http://www.theguardian.com/profile/mona-chalabi

    She is "influential" because she is a convenient tool for the political Left. Anyone else also notice the "Muslim privilege" that occurred after 9/11. Suddenly, every newspaper was flooded with Islamic columnists, and they were (and continue to be) given the lead stories along with cohort reporting, after a terror attack; the first to tell us Islam is peaceful? Now perhaps, Ms. Chalabi is no more than Shi'a in name and not in practice. But her gifts have not made way for her, in Biblical fashion, a political construct has made way for her. Her family has probably also made way for her.

    Ignore her. She is not the brightest light in the sky, in spite of the pandering and posturing which suits an umbrella script regarding anti-West hatred and anti-White hatred.

    *Would you hire someone with such a flighty job history that is all over the board as far as any actual discernible talent? (She also uses the words "pee" and "masturbate" in question answer sessions, so I guess she does not engage elitist grammar herself.)

    Tammy

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  15. I have a method, technique and plan that works for me and here it is in a kind of extended nut shell:

    I am not some egg head academic so I use the vernacular of the vulgar to express myself and because I am kind of a rough cut character my words may offend some sensibilities on occasion ... to which I say .... "Sorry about that but either live with it or get the heck off my website."

    I do not have the level of arrogant vanity to presume I have the right or the credentials to be correcting other people on the Internet. Individuals are individuals because of their individuality and I feel that if I am going to experience Life and other people to my fullest ability then I am going to have to learn to live with other people's shortcomings as well as with their main selling points.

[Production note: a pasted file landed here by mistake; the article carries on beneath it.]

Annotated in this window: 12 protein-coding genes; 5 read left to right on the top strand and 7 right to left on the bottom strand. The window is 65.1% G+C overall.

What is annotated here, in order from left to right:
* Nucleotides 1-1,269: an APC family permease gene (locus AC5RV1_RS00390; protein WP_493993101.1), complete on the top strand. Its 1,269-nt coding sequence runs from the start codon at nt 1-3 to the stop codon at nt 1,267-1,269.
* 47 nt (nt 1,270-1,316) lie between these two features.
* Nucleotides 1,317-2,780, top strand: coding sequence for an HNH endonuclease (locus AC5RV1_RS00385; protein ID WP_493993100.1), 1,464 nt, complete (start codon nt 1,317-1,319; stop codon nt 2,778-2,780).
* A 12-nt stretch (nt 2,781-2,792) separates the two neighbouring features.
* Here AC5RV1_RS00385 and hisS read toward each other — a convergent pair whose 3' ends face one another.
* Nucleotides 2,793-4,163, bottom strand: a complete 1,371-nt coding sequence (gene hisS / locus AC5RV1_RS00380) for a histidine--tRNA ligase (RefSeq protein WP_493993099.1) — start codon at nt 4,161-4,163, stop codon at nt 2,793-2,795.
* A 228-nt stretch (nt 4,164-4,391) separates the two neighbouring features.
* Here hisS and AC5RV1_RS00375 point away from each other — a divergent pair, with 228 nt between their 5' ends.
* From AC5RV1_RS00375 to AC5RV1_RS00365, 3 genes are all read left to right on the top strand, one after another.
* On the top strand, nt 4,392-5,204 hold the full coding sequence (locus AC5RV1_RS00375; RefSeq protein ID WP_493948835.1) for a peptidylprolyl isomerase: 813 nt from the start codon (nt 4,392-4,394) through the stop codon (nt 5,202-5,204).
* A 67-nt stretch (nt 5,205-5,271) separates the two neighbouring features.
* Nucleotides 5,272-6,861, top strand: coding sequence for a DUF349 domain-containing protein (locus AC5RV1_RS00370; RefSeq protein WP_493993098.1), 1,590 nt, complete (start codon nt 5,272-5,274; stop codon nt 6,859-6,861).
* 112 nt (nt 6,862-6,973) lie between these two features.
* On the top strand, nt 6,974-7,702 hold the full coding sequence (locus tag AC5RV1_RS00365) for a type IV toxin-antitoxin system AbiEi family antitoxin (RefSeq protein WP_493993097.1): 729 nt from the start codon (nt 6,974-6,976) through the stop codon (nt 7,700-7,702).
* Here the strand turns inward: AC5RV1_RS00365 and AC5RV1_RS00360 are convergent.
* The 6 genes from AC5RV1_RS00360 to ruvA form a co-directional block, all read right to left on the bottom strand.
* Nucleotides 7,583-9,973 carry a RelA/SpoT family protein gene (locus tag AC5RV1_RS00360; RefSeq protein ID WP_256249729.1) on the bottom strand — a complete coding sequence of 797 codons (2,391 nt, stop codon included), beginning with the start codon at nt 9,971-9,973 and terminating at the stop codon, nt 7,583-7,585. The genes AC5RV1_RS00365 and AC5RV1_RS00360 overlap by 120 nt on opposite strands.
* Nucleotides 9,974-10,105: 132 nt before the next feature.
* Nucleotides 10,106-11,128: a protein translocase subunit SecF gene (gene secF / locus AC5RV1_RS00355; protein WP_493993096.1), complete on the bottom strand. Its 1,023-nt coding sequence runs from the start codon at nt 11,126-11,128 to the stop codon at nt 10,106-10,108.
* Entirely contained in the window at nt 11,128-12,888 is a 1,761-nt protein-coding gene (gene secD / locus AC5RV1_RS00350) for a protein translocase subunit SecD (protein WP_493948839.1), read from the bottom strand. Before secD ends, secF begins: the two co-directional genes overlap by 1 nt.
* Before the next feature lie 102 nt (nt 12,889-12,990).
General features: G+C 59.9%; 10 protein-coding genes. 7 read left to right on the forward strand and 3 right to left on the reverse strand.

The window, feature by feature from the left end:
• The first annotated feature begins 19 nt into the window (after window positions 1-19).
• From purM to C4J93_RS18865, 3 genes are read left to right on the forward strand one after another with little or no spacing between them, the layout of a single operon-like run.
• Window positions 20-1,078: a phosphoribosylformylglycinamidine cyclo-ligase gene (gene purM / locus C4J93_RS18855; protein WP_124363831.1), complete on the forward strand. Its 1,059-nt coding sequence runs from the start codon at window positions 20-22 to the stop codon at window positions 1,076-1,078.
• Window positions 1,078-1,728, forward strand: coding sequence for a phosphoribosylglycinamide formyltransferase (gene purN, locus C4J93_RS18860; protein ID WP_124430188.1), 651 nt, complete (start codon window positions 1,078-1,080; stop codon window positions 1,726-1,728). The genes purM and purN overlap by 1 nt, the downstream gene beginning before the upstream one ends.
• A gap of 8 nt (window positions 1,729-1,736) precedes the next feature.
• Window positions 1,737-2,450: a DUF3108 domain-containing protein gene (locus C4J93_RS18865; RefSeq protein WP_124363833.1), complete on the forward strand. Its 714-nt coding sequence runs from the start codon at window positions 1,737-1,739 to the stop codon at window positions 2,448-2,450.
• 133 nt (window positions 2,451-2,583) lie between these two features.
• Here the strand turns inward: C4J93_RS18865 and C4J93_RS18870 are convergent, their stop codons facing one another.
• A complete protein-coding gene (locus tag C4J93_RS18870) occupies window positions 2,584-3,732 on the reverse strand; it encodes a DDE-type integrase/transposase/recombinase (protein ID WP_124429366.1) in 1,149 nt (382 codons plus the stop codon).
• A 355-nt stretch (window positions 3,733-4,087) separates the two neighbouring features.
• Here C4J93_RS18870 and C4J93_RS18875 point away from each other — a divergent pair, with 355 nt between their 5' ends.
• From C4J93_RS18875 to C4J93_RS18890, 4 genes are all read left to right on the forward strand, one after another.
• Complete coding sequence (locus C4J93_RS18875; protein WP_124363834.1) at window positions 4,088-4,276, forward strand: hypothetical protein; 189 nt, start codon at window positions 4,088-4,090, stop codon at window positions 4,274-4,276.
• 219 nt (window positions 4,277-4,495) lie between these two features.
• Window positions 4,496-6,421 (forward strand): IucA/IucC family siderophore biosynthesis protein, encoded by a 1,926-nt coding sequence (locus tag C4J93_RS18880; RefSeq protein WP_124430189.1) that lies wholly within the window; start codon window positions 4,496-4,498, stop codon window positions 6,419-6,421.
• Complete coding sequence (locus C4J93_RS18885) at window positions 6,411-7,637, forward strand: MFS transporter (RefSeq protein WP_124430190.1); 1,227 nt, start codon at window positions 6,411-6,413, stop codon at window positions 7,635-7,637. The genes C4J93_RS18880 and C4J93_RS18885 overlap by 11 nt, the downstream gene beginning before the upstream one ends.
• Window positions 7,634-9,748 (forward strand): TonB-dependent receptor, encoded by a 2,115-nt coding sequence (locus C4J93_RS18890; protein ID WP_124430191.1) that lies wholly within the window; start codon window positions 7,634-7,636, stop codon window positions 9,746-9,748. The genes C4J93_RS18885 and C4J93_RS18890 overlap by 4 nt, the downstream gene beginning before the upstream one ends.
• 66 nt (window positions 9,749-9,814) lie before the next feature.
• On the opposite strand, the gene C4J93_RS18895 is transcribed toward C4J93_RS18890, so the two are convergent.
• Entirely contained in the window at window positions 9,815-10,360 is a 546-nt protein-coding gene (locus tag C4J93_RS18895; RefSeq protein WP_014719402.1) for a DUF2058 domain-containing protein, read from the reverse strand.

Grammar Police are cool folks and I do believe they provide an invaluable service. And what might that service be?

    Well ini my book that service is a "Warning" to me that I am witnessing something that represents a presumed superiority to me and I am not ready to deal with that because I put my pants on much the same as most other men.

    You know the score: Love me or leave me. If you write it, write it the way you feel it or it comes across as contrived and phony and that will definitely drive people away from what you are trying to tell them.

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  16. mystere's moonbat slayer club
    I agree, and that's what I do to liberals! I slap them around, and laugh when they have a hissyfit over it. One of my continuing series is a post "Have You Laughed At A Liberal Today?…" Then, there are my blog sites Liberalmann Is A Dingbat and Lester Liberaldude Is A Dingbat, dedicated to slapping that stinky troll around. RN, Ducky and Ema Nymton have gotten guest beatdowns on those 2 sites as well. I can tell I've struck Pookie Toot Toot's nerves at times, as he's come by my sites to spew his hate and make a fool out of himself.

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  17. Hell, being intelligent is racisss these days. Right libtards?

    ReplyDelete